Analysing the English Collections at the Pitt Rivers Museum

The Occasional Paper that never was

Alison Petch,
Researcher 'The Other Within' project

Editorial note by Penniman and Blackwood to Stone Implements of the Tasmanians, a possible publication by Balfour [written in 1940]

The Pitt Rivers Museum is designed to illustrate the origin, development, geographical distribution, and variation of the arts and industries of mankind throughout the world from the earliest times to the age of mass production. This arrangement by subjects rather than by geographical provinces was the unique invention of the founder, General Pitt Rivers. Under the direction of the first Curator, Henry Balfour, the Museum grew to many times its original size, augmented largely by his own long and hazardous journeys, many of them undertaken after he was seriously crippled, and also by the many friends and pupils throughout the world who were inspired by his teaching and example to collect for the Museum. Thanks to his austere devotion to scientific accuracy, the Museum is one of the best documented in the world. As the scientific world knows, and the bibliography abundantly displays, the late Curator wrote with authority on a very large number of the subjects of the Museum. He died in the midst of his work, leaving a considerable number of notes and papers unfinished, and beautifully illustrated diaries of all of the journeys listed at the end of this book. [Handwritten insert] Later some of this work may be published by the Museum, if funds can be raised [end insert]
So many of the collections already made, or in the process of making, yet require working through and publishing, that the Editors have decided to begin a series of Occasional Papers on Technology, asking research students who have worked on and arranged collections here or others who have worked on subjects of this Museum to publish their work under its auspices. The papers will, on the whole, be a continuation of the kind of papers listed in the bibliography [Handwritten insert] covering a wide field of ethnological problems and questions of technique, [end insert] and every care will be taken to make them worthy sucessors to the high standards of their author. For example, this Museum has long encouraged experiments in the technique of making flint implements, and has large and growing collections of material. We are engaged on the arrangement of this material for exhibition, and hope that it may become a subject of the next occasional paper. It is fitting, however, that the first paper in this series should have been written by the late Curator. It ensures continuity between the old and the new series, and sets a standard.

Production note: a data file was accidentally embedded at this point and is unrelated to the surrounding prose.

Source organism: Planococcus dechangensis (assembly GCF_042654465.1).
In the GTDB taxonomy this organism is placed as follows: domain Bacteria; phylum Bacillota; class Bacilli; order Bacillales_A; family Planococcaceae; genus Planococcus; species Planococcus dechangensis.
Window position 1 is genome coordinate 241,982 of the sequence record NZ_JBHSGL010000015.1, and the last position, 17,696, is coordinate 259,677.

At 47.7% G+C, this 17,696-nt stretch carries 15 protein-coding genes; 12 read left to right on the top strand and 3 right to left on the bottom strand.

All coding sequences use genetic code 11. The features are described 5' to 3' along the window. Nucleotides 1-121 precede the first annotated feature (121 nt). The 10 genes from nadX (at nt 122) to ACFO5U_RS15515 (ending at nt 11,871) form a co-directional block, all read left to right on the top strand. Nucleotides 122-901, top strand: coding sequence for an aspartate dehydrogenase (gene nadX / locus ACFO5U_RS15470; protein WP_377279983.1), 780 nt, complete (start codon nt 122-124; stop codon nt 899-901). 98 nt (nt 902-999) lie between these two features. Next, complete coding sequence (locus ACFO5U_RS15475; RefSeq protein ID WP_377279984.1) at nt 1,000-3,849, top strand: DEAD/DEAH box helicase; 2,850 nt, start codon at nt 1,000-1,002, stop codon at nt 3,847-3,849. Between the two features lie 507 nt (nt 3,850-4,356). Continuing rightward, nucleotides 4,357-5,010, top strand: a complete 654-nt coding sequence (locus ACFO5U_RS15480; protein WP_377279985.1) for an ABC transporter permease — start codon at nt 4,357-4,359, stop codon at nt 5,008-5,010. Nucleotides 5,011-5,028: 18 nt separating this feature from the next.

The technological status of the lately extinct Tasmanians among Stone-Age peoples was a subject that captured Balfour's interest very early in his career, and held it to the end of his life. It was in 1892, when he had hardly finished his first full year as Curator, that he began to collect Tasmanian implements, and to form tentative conclusions which later work proved to be true. It was just over thirty years after he had made his first collection of a few hundred specimens that the opportunity came for him to verify these conclusions to his satisfaction. About 1923, Dr Aubrey Westlake placed at his disposal over 12,000 Tasmanian implements collected by his father, Dr Ernest Westlake, between 1906 and 1908. By 1925, he had drawn, catalogued, and examined about 5000 of these from about 40 sites, and considered that he had sufficient data to address the Prehistoric Society of East Anglia on the subject. By 1939, when he died, he had catalogued and drawn about 12,000 implements from 140 sites. The publication of the types of implements used by these modern Stone-Age people is a duty both to the author and to the collector, as well as to all students of primitive peoples.
The present manuscript was nearly finished at the time of Balfour's death, and the editors have left it as he wrote it, except for verifying or adding foot-notes which he had obviously contemplated planned to write. [section crossed out with typed XXXs and therefore unreadable] Alteration or revision of things perfect in their kind is seldom, if ever, a success, and the editors have contemplated no such impiety. The thirteen plates of implements which he drew have been checked with the implements and with the text, and numbered accordingly. A map shewing the sites of artefacts pictured in the plates has been added, and a list of these sites, as well as a complete list of sites from which the whole collection came. The numbers opposite the names of the sites are to be found on all of the implements in the collection, which is in [Handwritten insert] now the property of [end insert] the Museum and available to students [Handwritten insert] Work on this collection is continuing in the Museum [end insert] A bibliography and list of journeys shew the extent of Balfour's scientific activity. Dr Haddon, his life-long friend, has contributed a short biography. The editors are indebted to Dr Meinhard for photographs of the bone implement, and to Sir Francis Knowles for his help in the checking of implements with text and plates.

The Pitt Rivers Museum

 Technologies & Materials